University of Wisconsin-Green Bay                                                                                                                                                                                                                                                                                                                                                                Beta Beta Beta                               

National Biological Honor Society

Omega Eta Chapter - Est. 1998

 

 

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BBB Crest

 

 

 

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Mission Statement:

The Purpose of Beta Beta Beta Biological Honor Society shall be to function as an honor and professional society for students of the biological sciences. Its activities shall be designed to stimulate interest, scholarly attainment, and investigation in the biological sciences, and to promote the dissemination of information and new interpretations among students of the life sciences.

Here, at UWGB, we strive to create an environment for students with biological interests to collaborate on community service projects, undergraduate research, and projects for the preparation of continued biological pursuit.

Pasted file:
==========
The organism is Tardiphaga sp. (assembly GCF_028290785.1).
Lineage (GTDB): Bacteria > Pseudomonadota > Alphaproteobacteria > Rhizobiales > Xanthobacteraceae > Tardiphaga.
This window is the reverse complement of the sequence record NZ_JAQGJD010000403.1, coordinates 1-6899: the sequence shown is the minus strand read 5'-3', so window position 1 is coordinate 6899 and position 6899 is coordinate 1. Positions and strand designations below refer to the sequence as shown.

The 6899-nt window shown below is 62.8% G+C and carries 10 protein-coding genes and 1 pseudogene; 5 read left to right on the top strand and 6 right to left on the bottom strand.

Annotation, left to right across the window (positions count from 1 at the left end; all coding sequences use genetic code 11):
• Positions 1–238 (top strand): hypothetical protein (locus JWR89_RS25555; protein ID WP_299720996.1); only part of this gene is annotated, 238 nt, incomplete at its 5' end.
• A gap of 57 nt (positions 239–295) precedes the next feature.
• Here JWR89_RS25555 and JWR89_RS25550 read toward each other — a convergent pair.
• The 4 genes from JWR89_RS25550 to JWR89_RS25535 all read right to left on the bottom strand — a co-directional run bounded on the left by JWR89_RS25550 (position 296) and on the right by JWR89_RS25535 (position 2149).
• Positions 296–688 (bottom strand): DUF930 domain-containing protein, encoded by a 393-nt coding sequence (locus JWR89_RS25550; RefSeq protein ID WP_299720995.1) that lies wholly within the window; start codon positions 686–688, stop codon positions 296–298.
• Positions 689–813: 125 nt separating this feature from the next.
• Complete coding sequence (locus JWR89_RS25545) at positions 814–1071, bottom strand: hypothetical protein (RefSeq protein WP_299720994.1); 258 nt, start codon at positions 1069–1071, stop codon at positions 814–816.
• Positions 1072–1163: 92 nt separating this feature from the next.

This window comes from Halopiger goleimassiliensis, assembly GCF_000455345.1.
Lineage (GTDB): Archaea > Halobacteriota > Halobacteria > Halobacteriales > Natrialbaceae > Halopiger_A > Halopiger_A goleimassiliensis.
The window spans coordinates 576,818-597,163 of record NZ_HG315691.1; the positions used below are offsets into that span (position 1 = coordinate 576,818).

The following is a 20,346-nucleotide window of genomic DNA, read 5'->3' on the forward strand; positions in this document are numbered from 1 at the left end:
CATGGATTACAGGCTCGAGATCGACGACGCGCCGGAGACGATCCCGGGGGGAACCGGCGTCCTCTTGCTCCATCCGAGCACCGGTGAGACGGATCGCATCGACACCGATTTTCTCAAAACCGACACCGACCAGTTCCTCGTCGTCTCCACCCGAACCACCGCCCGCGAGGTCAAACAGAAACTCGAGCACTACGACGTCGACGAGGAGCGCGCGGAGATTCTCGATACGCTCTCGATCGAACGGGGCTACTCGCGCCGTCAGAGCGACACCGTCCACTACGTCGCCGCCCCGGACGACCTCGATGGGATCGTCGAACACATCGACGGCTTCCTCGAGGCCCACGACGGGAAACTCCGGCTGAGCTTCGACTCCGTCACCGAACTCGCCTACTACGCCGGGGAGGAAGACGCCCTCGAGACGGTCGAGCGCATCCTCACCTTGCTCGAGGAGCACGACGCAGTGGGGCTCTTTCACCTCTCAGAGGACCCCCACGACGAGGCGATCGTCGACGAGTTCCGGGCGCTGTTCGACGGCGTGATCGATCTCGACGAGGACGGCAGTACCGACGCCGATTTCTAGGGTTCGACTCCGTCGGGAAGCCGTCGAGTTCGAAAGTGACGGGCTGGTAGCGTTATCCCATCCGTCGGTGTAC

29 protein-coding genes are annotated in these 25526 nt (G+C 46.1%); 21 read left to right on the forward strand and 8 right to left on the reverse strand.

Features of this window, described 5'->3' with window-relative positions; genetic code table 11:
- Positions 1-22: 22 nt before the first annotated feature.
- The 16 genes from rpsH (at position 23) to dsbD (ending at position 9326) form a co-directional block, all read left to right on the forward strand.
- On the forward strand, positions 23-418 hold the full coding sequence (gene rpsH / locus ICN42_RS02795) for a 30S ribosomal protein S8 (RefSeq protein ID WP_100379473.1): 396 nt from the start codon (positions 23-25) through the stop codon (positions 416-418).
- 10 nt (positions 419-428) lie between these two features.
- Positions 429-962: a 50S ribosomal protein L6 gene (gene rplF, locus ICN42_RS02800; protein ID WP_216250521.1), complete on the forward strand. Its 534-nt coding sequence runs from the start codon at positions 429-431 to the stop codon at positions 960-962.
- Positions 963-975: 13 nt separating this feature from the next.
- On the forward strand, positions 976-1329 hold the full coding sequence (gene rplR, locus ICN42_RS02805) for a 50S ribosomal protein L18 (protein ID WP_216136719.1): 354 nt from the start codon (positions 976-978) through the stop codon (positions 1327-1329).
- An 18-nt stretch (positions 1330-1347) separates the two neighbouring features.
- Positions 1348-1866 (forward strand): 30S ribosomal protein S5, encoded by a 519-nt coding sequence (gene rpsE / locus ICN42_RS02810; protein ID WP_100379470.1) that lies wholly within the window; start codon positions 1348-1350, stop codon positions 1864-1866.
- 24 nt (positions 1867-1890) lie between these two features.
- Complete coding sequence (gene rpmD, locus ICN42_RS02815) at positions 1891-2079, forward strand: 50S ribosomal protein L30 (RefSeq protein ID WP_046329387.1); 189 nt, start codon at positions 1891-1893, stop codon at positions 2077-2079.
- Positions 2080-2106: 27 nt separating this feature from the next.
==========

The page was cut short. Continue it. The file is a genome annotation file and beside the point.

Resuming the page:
See what we've been up to: Omega Eta Activities

 

History:

Beta Beta Beta
National Biological Honor Society

Beta Beta Beta (TriBeta) is a society for students, particularly undergraduates, dedicated to improving the understanding and appreciation of biological study and extending boundaries of human knowledge through scientific research. Since its founding in 1922, more than 175,000 persons have been accepted into lifetime membership, and more than 430 chapters have been established throughout the United States and Puerto Rico.

TriBeta was founded in 1922 at Oklahoma City University--the Alpha Chapter--by Dr. Frank G. Brooks and a group of his students. The idea of an honor and professional society for biology students spread rapidly and by 1925, the society was a national organization. Biennial national conventions of student and faculty members began in that year and in 1930 the society journal, BIOS, began publication of student research, articles of interest to biologists and society news. As the society grew, it was divided into regional and district groups, each of which holds a convention annually. At the heart of every district and national meeting are student research papers presented in the style of graduate meetings. Awards are given for outstanding individual and chapter accomplishment.

 

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Last updated 04/14/2014